GM sugar-beet is grown for bulk processing but can pollinate table-beet and chard which are eaten with minimal processing or raw.

Small producers of organic seed panicked at the finding and within 72 hours had called a meeting of local farmers and citizens.

Their first action was to gather 6,700 signatures for a 2014 ballot measure which would ban GM plants form Jackson County altogether.

Fearing the possible cost of monitoring and enforcing such a measure, the local authorities tried to figure out a politically-correct way for Syngenta and organic farmers to co-exist.

This led to a series of meeting with the biotech company to devise a system of growers' associations with maps and coloured pins to show crop locations, plus the rules and bylaws needed to keep it all together, and how people would get the pins and voting rights.

However, despite “hoping for an open dialogue” (Syngenta), and “representing themselves as wanting to be part of the community”(Jackson organic grower), Syngenta wouldn't say what it was growing nor where. The final meeting ended when the Company's representatives walked out.

Within days, two of Syngenta's GM beet plots were removed.

OUR COMMENT

The message seems clear: Oregon farmers don't believe GM/non-GM co-existence is possible. Considering their own experiences with GM wheat, multiple GM oilseed rape contamination incidents around the world, several waves of genetic pollution of the global rice-supply, illegal GM flax from Canada, GM maize and cotton appearing all sorts of places they shouldn't be, and the growing list of EU 'Rapid Alerts for Food and Feed' involving unauthorised GM in Europe, they're probably right. (For more details see background reading below.)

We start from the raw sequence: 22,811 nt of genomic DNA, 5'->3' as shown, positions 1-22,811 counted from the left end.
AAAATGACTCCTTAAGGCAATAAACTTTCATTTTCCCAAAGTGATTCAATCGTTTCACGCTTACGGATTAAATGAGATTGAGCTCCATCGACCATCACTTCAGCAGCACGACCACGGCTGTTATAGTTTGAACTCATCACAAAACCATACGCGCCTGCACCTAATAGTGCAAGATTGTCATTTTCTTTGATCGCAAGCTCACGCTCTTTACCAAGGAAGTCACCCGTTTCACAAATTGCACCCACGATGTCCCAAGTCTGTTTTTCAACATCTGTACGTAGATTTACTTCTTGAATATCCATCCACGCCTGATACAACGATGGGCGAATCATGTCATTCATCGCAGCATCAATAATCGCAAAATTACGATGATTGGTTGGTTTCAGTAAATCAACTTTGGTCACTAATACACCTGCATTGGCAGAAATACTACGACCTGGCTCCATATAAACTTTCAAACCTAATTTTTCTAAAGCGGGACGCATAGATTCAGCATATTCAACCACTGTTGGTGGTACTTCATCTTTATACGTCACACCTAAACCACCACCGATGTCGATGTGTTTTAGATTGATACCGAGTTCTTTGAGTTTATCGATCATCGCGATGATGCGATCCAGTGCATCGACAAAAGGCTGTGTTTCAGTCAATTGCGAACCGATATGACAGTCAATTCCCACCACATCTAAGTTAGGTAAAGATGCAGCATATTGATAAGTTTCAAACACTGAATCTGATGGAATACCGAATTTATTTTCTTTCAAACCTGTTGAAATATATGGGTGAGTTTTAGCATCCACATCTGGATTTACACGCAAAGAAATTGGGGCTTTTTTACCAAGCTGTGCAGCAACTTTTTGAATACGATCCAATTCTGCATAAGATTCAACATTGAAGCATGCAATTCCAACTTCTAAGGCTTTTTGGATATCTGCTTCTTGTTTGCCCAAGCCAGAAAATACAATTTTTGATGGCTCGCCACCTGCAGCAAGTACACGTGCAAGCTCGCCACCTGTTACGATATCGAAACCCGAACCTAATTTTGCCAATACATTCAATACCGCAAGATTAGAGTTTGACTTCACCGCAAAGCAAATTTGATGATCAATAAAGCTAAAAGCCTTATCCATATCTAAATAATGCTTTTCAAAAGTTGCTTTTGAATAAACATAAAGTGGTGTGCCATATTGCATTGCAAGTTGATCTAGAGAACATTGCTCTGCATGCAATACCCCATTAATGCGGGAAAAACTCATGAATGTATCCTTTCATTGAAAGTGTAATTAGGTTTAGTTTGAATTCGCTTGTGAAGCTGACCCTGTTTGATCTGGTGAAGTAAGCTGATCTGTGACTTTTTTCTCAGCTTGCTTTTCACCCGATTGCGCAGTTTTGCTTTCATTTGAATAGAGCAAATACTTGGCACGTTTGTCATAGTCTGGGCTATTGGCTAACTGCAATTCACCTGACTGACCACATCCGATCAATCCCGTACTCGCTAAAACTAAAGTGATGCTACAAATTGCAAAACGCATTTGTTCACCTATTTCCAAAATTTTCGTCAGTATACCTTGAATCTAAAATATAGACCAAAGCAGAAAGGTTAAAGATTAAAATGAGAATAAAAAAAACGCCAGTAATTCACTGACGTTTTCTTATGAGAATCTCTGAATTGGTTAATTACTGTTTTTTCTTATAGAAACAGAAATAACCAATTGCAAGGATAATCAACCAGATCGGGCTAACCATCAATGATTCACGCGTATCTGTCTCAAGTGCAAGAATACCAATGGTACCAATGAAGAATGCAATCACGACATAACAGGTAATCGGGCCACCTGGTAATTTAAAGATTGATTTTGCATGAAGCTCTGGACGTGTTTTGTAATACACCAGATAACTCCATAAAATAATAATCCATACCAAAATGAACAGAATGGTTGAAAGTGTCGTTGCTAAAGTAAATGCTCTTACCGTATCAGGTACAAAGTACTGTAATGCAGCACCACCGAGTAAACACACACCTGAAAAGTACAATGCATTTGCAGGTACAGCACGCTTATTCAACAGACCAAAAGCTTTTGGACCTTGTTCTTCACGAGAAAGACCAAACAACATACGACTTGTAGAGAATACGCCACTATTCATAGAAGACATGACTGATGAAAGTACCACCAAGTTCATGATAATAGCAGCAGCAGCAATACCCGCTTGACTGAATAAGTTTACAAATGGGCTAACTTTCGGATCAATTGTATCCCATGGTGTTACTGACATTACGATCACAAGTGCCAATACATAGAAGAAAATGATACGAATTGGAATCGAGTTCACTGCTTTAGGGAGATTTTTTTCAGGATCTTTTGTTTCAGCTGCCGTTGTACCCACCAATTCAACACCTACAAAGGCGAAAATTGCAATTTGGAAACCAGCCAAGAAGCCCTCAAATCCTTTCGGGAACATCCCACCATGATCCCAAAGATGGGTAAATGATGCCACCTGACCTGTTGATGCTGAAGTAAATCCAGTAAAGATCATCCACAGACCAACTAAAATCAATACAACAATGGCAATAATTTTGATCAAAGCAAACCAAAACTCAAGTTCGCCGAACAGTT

Presumably the two GM beet plots destroyed were the only two whose location was known. There are another 30-40 GM plots somewhere out there for activists to get their hands on.

Here's a thought. The Oregon Department of Agriculture suggested there was “no justification for committing these crimes”. If defending yourself with a gun (i.e. killing a person who's threatening you) is justifiable in America, why shouldn't defending yourself against a threat to your health by pulling up a few plants be OK?


Background reading on contamination incidents:
STRICT LAWS NEEDED FOR GENE POLLUTION - GMFS Archive, April 2009
THE DAY OF THE TRIFFID FLAX - GMFS Archive, November 2009
WAVES OF GENE POLLUTION - GMFS Archive, January 2011

SOURCES:
  • Gaining Ground: Organic and 'Natural' Grab 13% of All US. Grocery Sales, Organic Consumers' Association, Organic Bytes, 1.08.13
  • Kimberley A. C. Wilson, Genetically engineered sugar beets destroyed in southern Oregon, The Oregonian, 20.06.13
  • Kimberley A. C. Wilson, Tensions between Jackson county growers, GMO company peaked days before beet destruction, The Oregonian, 15.07.13
  • Suzanne Goldberg, US Department of Agriculture probes Oregon Monsanto GM wheat mystery, The Guardian, 22.06.13
  • Heidi Ledford, Hunt for mystery GM wheat hots up, Nature News, 17.07.13
  • Earth Liberation Front, Wikipedia